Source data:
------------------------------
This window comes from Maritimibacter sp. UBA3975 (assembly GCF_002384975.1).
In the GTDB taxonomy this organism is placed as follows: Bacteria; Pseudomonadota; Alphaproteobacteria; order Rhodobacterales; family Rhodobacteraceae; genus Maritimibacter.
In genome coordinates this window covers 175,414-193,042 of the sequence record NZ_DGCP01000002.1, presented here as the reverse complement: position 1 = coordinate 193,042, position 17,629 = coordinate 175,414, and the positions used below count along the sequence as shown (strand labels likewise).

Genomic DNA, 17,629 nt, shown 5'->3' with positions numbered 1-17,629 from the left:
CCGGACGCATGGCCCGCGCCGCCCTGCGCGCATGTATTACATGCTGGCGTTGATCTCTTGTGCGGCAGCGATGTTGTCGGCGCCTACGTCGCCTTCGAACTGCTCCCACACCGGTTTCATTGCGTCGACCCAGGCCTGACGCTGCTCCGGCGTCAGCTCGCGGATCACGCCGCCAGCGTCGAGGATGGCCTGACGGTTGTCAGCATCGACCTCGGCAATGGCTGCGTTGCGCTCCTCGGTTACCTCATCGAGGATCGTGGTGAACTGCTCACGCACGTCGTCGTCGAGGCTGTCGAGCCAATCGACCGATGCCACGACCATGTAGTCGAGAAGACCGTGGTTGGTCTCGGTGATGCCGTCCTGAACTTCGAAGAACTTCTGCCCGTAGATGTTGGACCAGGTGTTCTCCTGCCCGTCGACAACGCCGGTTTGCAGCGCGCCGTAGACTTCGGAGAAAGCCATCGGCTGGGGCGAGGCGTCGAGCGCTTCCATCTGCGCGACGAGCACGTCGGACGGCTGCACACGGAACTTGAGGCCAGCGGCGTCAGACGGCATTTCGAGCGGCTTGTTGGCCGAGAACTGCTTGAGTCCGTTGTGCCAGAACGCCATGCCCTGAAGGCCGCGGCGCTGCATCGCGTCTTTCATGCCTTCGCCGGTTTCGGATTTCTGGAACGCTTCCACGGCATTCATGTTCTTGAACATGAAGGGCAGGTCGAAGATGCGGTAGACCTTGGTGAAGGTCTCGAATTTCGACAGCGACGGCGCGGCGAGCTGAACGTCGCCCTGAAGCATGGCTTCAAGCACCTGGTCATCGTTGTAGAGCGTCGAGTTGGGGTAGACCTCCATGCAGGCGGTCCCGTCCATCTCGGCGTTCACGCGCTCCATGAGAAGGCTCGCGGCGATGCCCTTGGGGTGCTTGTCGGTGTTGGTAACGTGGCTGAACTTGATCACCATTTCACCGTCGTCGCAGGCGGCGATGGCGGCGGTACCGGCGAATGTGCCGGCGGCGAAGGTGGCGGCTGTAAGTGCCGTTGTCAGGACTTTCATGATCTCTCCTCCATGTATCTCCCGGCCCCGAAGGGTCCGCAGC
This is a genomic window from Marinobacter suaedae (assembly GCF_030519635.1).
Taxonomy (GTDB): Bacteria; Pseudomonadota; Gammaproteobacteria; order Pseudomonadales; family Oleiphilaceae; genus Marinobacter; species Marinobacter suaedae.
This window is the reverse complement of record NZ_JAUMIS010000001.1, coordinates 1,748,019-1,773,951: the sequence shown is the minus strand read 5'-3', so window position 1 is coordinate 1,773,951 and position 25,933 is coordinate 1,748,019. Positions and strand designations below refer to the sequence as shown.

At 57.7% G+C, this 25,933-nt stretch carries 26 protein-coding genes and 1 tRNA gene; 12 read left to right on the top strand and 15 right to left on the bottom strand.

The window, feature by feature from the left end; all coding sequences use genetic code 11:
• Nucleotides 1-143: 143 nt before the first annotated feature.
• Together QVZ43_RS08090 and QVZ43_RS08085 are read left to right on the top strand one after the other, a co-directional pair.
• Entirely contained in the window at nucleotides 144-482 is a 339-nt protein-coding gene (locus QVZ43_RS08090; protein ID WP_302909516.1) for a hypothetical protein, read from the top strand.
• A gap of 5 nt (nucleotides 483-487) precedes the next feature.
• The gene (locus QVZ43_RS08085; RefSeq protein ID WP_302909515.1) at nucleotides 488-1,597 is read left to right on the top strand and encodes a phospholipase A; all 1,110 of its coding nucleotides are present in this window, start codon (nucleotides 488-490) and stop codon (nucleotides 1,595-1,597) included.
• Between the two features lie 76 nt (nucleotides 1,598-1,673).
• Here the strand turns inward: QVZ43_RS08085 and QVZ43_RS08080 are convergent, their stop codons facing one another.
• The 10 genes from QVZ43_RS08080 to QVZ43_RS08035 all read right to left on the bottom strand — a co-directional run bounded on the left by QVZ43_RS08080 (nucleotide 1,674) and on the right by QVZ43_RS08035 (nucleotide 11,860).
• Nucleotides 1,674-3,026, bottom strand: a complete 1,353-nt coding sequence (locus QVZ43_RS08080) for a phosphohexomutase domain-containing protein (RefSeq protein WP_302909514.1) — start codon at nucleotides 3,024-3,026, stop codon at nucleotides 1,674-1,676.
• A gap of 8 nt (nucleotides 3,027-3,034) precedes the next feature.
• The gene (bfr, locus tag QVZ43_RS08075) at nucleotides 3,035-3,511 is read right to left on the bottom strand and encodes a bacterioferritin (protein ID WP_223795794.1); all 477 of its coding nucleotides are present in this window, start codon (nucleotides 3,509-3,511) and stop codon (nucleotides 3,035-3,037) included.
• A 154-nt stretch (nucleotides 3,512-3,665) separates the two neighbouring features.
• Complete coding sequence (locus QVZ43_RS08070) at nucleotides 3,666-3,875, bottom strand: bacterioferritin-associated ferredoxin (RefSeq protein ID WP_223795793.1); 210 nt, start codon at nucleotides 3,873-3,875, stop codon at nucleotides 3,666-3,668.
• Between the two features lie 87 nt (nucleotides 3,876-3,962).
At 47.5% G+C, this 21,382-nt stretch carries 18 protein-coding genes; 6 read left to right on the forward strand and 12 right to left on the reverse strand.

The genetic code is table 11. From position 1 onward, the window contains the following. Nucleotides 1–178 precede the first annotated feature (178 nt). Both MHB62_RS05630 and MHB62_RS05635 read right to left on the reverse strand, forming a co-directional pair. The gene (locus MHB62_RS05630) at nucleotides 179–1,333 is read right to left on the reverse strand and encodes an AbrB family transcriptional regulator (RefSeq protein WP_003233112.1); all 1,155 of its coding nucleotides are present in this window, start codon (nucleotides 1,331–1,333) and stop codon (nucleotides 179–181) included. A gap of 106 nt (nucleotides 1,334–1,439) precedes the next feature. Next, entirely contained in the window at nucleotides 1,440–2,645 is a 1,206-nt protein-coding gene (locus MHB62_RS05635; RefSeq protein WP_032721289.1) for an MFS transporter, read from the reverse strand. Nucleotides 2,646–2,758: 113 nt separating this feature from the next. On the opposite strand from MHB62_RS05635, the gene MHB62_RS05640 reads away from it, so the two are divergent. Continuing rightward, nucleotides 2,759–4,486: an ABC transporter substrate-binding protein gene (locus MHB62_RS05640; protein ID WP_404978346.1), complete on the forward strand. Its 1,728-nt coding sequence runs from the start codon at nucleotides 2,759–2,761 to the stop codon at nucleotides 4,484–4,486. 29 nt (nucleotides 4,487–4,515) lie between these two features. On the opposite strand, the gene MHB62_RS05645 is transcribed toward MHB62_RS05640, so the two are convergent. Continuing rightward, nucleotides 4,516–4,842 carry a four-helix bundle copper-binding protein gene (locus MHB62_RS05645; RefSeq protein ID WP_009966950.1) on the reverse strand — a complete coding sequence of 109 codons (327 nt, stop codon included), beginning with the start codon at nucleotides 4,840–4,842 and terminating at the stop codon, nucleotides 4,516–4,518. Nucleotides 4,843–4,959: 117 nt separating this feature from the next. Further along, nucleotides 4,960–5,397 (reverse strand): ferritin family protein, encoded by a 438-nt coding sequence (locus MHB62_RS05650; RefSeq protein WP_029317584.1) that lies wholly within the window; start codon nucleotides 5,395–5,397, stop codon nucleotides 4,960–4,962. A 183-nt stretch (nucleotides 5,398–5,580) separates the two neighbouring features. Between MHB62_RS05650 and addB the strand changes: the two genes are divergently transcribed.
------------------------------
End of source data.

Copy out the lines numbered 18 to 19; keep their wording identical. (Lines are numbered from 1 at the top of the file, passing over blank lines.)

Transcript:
• The 10 genes from QVZ43_RS08080 to QVZ43_RS08035 all read right to left on the bottom strand — a co-directional run bounded on the left by QVZ43_RS08080 (nucleotide 1,674) and on the right by QVZ43_RS08035 (nucleotide 11,860).
• Nucleotides 1,674-3,026, bottom strand: a complete 1,353-nt coding sequence (locus QVZ43_RS08080) for a phosphohexomutase domain-containing protein (RefSeq protein WP_302909514.1) — start codon at nucleotides 3,024-3,026, stop codon at nucleotides 1,674-1,676.